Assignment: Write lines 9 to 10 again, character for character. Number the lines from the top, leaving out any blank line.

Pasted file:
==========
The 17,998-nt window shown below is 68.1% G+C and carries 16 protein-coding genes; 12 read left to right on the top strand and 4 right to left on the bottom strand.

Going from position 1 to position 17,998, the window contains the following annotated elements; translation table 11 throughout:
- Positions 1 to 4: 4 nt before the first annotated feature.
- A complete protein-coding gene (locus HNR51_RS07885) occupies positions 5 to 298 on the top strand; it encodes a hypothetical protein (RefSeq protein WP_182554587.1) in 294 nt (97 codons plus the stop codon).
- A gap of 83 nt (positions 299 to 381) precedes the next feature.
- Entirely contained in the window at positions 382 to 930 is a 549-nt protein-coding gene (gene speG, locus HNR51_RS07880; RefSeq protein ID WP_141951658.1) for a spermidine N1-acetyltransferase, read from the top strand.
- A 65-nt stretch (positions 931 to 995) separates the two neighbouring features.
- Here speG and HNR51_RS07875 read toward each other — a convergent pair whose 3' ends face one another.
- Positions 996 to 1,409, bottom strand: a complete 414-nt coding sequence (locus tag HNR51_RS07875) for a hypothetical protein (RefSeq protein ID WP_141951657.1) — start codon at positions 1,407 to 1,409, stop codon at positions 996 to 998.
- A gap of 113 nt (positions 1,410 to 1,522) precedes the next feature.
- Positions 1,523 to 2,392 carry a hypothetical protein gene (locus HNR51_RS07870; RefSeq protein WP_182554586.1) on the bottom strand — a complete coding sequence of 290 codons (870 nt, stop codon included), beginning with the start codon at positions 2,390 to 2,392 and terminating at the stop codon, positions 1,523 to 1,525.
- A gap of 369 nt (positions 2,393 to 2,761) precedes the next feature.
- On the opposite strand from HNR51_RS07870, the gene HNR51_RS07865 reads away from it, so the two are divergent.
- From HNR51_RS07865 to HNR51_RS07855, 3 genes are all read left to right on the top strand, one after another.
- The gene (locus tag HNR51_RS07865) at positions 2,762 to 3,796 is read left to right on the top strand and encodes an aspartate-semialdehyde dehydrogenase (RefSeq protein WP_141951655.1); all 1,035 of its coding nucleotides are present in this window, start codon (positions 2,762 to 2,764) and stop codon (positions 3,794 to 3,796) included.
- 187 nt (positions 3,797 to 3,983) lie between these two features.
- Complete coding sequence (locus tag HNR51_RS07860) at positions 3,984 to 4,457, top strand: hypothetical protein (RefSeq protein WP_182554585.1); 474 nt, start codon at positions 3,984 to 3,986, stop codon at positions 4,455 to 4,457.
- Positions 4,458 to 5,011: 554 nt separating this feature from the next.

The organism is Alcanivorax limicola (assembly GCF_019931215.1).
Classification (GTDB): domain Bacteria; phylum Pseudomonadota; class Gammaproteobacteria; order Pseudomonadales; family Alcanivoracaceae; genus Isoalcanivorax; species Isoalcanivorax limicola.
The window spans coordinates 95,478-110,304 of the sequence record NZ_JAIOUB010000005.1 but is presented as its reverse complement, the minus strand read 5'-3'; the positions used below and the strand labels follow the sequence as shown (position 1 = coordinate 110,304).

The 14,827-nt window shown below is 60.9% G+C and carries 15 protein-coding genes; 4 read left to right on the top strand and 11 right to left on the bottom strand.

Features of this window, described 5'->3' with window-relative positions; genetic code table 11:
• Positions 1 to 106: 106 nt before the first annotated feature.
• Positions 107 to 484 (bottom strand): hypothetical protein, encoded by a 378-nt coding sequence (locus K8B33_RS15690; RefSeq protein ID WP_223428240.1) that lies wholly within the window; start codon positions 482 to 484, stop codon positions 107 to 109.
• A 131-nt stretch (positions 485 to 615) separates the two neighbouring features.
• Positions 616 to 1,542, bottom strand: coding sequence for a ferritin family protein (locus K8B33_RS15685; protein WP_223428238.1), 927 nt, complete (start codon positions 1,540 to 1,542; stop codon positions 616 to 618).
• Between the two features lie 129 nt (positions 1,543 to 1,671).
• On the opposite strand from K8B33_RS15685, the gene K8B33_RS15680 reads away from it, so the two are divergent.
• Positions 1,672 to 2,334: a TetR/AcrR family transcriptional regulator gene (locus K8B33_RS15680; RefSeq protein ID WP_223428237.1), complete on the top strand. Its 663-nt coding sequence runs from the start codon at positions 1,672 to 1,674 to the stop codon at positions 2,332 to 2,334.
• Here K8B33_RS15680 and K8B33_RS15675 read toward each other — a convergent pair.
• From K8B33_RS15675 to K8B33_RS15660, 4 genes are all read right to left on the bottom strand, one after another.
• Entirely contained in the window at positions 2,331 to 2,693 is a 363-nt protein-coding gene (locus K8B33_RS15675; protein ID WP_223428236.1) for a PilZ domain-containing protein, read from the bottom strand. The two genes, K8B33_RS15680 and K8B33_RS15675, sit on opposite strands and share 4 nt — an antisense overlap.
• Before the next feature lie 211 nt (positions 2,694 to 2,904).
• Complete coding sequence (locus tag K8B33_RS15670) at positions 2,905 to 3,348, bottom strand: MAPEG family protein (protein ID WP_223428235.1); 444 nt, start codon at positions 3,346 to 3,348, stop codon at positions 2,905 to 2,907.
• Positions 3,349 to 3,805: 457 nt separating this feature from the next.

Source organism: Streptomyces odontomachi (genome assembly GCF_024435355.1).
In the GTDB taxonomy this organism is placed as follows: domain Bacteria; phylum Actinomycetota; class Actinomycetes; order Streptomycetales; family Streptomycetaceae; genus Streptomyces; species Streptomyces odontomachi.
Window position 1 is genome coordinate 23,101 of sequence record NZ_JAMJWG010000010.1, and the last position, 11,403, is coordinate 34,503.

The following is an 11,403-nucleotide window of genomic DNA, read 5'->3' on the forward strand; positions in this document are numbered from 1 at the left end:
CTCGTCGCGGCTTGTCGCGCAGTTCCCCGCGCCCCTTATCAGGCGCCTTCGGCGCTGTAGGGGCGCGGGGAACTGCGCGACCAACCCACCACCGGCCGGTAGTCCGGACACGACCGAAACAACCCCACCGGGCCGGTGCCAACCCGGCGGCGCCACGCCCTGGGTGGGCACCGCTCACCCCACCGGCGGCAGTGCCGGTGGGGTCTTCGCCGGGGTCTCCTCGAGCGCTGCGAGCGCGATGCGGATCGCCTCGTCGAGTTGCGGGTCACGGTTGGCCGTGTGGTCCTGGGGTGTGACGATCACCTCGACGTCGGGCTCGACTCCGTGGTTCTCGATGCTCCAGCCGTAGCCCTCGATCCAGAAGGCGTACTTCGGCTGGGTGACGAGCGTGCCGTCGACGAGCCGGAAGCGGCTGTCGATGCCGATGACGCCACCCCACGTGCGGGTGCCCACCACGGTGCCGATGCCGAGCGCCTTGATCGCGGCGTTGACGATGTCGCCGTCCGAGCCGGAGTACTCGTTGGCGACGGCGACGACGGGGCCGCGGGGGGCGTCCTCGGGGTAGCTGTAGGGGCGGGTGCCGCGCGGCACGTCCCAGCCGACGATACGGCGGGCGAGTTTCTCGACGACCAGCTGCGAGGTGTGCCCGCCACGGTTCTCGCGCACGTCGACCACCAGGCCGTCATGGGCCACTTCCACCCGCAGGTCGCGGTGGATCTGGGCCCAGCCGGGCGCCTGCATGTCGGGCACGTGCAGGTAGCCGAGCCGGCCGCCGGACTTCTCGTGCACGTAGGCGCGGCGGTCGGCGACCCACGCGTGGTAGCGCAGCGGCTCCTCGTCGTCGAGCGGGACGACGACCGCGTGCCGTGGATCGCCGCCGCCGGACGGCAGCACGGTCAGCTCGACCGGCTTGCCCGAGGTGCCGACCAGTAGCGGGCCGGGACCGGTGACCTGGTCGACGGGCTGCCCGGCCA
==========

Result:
- Positions 996 to 1,409, bottom strand: a complete 414-nt coding sequence (locus tag HNR51_RS07875) for a hypothetical protein (RefSeq protein ID WP_141951657.1) — start codon at positions 1,407 to 1,409, stop codon at positions 996 to 998.
- A gap of 113 nt (positions 1,410 to 1,522) precedes the next feature.